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Stitch Fix and ThredUp shares fall, as both companies navigate ambitious transitions

‘It will take time to accomplish our ambitious plan to significantly evolve,’ Stitch Fix CEO says With clothing demand still muted, online styling service Stitch Fix Inc. on Monday said it was trying to become a more “fun” destination for customers, while online second-hand shop ThredUp Inc. has been trying to make a bigger push into consignment sales.

But both companies said those ambitions would take time to realize, and their forecasts for the months ahead disappointed investors, in one way or another.

In the process, Stitch Fix shares SFIX, +2.18% tumbled 14.7% after hours on Monday, while ThredUp’s stock TDUP, +11.85% slid 8.5%.

For the past two years, higher prices for essentials like groceries and gasoline have dampened spending on less essential things, like clothing, and many retailers have cut prices on apparel in an effort to attract customers. Stitch Fix has dealt with falling sales, and recently ended operations in the U.K. Last year, it laid off employees, and it has shaken up leadership.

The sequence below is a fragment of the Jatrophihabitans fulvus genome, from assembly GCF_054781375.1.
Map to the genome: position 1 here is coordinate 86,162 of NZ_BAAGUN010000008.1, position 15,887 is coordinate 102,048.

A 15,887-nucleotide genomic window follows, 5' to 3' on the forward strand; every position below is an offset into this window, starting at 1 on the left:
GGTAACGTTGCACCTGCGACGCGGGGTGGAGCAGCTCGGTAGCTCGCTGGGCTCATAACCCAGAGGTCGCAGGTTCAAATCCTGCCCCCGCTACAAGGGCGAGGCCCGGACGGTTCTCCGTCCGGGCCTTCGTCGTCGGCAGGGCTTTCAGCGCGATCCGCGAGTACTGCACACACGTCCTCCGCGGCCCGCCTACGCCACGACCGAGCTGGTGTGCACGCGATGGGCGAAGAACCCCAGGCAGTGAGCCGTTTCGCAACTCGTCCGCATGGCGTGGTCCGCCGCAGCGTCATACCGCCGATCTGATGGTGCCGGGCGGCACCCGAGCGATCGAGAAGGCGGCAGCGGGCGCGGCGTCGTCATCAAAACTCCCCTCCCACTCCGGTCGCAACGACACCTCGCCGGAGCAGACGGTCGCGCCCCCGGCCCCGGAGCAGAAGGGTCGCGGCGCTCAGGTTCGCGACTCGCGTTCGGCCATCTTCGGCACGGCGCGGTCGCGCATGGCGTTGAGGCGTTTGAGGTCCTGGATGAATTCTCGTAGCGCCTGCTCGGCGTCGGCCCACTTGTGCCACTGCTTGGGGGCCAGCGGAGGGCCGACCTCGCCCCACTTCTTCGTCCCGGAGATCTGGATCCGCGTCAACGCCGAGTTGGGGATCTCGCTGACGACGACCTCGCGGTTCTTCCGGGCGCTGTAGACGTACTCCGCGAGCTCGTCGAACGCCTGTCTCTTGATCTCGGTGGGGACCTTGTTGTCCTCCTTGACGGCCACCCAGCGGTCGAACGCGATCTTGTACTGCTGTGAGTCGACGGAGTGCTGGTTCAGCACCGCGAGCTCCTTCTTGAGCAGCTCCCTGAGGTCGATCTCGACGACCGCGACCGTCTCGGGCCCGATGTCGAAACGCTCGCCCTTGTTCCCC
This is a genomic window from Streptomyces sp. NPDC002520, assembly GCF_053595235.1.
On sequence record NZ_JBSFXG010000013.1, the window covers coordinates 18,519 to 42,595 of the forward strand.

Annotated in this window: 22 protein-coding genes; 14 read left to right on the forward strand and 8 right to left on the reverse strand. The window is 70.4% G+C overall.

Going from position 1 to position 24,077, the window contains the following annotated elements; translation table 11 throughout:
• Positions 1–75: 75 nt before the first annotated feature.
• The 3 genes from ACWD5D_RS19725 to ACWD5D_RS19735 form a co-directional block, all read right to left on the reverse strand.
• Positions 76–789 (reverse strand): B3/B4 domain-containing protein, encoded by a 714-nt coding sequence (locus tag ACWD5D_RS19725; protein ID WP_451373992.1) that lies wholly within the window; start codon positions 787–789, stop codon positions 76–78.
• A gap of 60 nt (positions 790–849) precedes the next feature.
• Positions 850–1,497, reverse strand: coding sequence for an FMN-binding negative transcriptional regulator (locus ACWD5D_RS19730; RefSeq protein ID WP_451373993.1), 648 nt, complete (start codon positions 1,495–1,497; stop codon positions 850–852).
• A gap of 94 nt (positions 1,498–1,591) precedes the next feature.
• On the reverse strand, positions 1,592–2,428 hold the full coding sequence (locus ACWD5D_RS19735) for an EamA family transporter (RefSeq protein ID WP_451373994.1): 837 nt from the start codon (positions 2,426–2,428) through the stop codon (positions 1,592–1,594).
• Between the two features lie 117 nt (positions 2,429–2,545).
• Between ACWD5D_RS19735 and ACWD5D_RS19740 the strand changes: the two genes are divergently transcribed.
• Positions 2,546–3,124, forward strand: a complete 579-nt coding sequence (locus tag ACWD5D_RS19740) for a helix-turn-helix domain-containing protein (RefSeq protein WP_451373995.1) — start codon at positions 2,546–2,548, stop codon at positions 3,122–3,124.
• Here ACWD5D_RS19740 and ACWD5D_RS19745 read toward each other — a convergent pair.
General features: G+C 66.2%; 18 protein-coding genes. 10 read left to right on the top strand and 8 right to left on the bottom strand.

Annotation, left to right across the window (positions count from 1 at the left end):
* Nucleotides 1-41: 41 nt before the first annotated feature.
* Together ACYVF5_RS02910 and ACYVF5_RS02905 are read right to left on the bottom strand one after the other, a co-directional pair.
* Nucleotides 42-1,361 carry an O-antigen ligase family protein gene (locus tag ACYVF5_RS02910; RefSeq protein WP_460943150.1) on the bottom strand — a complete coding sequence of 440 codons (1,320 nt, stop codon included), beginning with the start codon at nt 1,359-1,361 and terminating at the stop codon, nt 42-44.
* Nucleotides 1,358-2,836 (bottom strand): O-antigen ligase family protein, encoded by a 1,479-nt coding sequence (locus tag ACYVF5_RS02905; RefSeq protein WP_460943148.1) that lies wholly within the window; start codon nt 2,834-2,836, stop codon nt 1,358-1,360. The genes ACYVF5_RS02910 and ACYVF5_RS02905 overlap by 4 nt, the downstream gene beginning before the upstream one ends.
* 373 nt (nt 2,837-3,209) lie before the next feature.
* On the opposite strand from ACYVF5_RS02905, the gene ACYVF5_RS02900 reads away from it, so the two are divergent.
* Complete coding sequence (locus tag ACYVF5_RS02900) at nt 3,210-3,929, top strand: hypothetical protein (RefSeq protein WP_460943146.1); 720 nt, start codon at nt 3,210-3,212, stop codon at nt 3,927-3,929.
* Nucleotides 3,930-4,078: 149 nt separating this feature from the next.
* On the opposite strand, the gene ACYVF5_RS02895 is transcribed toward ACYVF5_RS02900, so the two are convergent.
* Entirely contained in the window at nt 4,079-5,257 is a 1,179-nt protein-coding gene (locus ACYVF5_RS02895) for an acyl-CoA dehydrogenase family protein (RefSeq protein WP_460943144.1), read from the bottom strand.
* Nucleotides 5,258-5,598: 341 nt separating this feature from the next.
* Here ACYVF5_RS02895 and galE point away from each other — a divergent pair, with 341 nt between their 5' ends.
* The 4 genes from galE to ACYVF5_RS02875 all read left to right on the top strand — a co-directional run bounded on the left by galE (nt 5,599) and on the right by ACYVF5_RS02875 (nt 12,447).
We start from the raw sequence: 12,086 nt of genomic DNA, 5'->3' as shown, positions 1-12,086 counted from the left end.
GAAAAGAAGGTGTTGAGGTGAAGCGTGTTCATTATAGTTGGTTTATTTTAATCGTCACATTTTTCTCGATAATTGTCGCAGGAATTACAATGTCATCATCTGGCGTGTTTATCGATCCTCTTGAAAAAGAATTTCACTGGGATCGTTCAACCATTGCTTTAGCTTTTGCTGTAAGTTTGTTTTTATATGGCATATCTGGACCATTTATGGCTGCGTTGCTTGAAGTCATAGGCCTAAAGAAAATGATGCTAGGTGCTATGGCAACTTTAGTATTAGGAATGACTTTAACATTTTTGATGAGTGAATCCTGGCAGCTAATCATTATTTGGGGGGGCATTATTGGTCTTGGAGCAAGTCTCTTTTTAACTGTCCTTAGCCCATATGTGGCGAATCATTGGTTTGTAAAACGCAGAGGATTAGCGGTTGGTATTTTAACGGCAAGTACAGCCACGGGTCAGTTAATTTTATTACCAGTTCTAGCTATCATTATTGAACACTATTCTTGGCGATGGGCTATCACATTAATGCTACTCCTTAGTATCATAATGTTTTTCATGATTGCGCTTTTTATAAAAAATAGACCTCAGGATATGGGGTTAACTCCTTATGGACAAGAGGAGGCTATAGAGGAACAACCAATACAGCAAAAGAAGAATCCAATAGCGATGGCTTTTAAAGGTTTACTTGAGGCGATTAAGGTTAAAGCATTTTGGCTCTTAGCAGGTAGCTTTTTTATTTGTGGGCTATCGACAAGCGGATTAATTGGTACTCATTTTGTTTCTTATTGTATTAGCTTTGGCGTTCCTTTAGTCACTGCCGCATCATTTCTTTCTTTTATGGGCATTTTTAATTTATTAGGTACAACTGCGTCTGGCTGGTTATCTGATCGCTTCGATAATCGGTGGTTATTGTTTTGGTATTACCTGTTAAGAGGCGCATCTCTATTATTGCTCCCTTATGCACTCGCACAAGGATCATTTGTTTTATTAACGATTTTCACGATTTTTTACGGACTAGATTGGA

The company on Monday reported fiscal second-quarter results that were worse than expected. And it said it expected fiscal third-quarter sales of between $300 million and $310 million, below FactSet forecasts for $322 million.

For the full year, set to wrap up around the end of July, the company said it expected sales of $1.29 billion to $1.32 billion, down from prior expectations of $1.3 billion to $1.37 billion and below analysts’ estimates for $1.35 billion.

Chief Executive Matt Baer, during Stitch Fix’s earnings conference call, said that in the months ahead, the company wants to create a more “fun and visual” experience that would be more interactive. He added that it would take other steps to deepen relationships between customers looking to try out new styles and the Stitch Fix stylists who help them do that.

“Our stylists play a critical part in our value proposition, and our clients have told us they want to get to know the stylists behind their Fixes,” Baer said, referring to the personalized clothing shipments its customers receive from stylists.

But he added: “While some of these initiatives will begin to roll out in the coming months, it will take time to accomplish our ambitious plan to significantly evolve the Stitch Fix client experience.”

ThredUp, meanwhile, said it expected first-quarter sales of $79 million to $81 million, just below Wall Street’s forecasts for $81.2 million. For the full year, the company’s sales outlook was $340 million to $350 million, in line with analysts’ forecasts for $345 million.